- Non-Smart Key Results: Key results must measure an action your team has control over or is trying to influence. It needs to be specific and above all else measurable numerically.
- Too Many OKRs: As hinted above, for OKRs to be successful, companies must be focused and limit their priorities. As hard as it must be, there should not be more than 6 strategic objectives for the entire company. As a team, you may want to keep it simple and leverage 3x3 or 2x2, that is 3 objectives and 3 key results per. Like most habits that we try to incorporate, being flexible, and simplifying will go a long way into making OKRs successful on your team and within the organization
OKRs are incredibly useful but it takes a long time for OKR usage to become effective. Shortcut your company's learning process by understanding and implementing the following ten ideas
Learn how to measure real progress as a Product Team by utilizing Outcome OKRs from this free workshop recording from my session at one of Workpath's Quarterly Event.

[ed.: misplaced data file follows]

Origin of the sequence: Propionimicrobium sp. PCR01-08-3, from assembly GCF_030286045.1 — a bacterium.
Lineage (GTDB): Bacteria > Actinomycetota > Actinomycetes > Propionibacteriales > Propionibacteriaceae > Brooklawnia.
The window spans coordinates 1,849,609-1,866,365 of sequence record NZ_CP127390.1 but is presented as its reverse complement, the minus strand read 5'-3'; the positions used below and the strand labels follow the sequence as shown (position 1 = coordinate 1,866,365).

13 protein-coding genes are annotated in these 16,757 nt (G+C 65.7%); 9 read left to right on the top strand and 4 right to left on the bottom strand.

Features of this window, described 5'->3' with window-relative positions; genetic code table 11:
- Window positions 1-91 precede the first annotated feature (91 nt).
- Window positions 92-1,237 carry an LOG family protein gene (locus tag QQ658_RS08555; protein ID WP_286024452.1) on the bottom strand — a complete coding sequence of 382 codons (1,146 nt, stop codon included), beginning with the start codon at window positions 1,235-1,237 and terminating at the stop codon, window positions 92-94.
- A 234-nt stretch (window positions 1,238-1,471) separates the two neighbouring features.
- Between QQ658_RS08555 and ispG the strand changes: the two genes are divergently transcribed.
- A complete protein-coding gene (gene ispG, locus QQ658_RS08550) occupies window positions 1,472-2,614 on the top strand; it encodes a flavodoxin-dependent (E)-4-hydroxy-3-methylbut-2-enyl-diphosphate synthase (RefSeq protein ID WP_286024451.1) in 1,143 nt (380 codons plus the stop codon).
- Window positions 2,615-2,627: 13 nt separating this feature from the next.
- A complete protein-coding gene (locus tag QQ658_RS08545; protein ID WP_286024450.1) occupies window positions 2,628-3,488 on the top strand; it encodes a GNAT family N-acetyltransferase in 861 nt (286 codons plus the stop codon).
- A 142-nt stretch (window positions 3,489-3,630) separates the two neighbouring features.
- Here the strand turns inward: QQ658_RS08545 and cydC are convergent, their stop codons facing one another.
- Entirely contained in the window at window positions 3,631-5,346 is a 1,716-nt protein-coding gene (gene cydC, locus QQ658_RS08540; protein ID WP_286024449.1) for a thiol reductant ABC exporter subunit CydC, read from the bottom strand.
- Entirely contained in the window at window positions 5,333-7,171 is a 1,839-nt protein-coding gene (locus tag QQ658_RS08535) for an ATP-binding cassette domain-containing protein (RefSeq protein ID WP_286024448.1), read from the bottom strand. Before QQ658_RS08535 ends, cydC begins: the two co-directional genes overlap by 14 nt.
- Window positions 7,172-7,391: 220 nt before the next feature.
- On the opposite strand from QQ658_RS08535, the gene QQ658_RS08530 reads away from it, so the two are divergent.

"Radical Focus is a must-read for anyone who wants to accomplish out-sized results. Christina does a great job showing both the why and the how of OKRs. Avoid the all-too-common mistakes by reading this book first." (Teresa Torres, author Continuous Discovery Habits)
In this condensed book Itamar shares what he considers the most important factors to OKR success, based on their experience at Google and other companies. You'll find battle-tested principles, practices and tips for how to get OKRs right without the overhead and pain.
To stay competitive in today's market, organizations need to adopt a culture of customer-centric practices that focus on outcomes rather than outputs. Companies that live and die by outputs often fall into the "build trap", cranking out features to meet their schedule rather than the customer's needs.
OKRs are a great way to set goals and measure progress. They’re a good way to keep your team focused on the right things. But they’re not a silver bullet.
While OKRs have gotten a lot of attention, this book introduces us to their birth at Intel and subsequent evolution at Google.